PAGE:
Youth and Education news
Volume 3, December 2011
The Real Thanksgiving: The
10 Best Native American Harvest Dishes
Condensed by Native Village
Continue the Traditions Through the
made sobaheg, a rib-sticking meat
Grits, squash, powdered
seeds and nuts help
thicken this artichoke-laden
The Wampanoag and most Native
tribes prepared dough
from maize that grew throughout
the Americas. At the first
Thanksgiving, it's possible that
this starchy staple came served
with curds -- a dairy product
similar to modern-day cottage
8. Baked Squash and Wild
Squash is often found at American
Indian harvest festivals. Many
versions of it still
wind up on the Thanksgiving
table. It's among most the traditional dishes preserved in popular
7. Wild Rice and
red fruit comes from the
American Indians would blend
cranberries with wild rice,
nuts. Variations of this dish can be found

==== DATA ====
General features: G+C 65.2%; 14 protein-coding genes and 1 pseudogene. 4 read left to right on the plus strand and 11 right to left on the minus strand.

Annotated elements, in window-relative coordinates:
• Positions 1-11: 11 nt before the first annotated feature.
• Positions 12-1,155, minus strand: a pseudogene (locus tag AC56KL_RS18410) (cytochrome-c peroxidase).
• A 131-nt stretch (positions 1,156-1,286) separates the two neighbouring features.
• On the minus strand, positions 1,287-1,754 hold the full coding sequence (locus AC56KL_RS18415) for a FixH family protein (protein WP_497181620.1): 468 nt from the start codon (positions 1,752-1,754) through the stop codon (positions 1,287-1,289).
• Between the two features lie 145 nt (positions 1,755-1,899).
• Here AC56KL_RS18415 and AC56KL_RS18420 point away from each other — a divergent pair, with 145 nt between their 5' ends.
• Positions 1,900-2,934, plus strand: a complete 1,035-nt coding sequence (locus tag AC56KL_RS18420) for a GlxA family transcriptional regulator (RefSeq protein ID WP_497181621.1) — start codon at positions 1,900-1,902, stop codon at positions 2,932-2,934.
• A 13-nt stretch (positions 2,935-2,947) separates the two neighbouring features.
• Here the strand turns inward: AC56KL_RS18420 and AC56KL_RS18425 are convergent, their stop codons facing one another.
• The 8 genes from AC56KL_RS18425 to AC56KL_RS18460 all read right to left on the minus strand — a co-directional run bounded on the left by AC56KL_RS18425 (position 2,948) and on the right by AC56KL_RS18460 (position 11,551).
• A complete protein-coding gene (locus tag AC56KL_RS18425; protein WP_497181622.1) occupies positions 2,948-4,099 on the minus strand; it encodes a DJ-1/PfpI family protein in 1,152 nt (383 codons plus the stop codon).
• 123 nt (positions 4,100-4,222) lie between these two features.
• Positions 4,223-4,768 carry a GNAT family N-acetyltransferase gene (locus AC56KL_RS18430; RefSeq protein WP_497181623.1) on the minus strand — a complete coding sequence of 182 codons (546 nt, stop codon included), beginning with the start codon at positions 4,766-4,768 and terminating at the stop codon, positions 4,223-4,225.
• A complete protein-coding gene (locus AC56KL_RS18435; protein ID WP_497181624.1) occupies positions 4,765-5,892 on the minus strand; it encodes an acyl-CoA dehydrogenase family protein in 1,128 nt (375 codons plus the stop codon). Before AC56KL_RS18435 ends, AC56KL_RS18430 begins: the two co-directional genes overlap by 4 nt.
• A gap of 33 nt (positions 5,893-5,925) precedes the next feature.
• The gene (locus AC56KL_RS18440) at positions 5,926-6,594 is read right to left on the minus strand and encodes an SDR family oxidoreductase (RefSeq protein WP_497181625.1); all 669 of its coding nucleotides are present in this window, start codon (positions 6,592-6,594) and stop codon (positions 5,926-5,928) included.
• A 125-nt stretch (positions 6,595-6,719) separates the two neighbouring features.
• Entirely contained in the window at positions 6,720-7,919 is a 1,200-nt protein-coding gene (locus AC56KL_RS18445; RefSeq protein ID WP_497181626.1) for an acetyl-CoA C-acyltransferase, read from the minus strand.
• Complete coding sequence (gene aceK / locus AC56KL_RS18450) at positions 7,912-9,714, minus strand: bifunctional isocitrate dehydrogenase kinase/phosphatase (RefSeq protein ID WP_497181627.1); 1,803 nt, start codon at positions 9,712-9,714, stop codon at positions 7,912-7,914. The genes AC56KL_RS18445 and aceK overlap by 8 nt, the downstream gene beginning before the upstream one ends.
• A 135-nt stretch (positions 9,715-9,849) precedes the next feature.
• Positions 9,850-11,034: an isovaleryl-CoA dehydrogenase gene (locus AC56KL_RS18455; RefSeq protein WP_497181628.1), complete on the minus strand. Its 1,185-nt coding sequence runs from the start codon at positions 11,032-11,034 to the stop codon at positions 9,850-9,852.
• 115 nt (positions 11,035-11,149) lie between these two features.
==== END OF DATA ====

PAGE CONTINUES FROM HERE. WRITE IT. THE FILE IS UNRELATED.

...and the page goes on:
throughout the Americas.
6. Chippewa Wild Rice
This casserole boasts strips
of beaten wild fowl eggs and
chunks of smoked meat.
Typically, wild boar bacon is used, but smoked
deer meat also works. Garnish
with wild chives.
5. Wild Salmon
Poached in Sea Water
Many Native Indians in the
Pacific Northwest cooked red
salmon steaks at a bare boil in a willow basket. They
spiced the filets with chiles
4. Roasted Sweet Corn in
A favorite of southern
tribes is cooking Indian corn cobs in their
husks to preserve moisture. The damp
charred husk perfumes the air
with a sweet scent.
3. Zuni Green Chili Stew
This lamb stew simmers in a
fresh, local chili puree.
Juniper, green onions, and wild
garlic add flavor to the broth.
2. Fry Bread
flattened dough gets
served as a side dish, or as a
beef-topped main or
1. Pinon Soup
A toasted pine-nut soup with a
lamb-bone, wild bird, and milk
broth. It is hearty and hot due
to red chile
powder, coriander, mint, and
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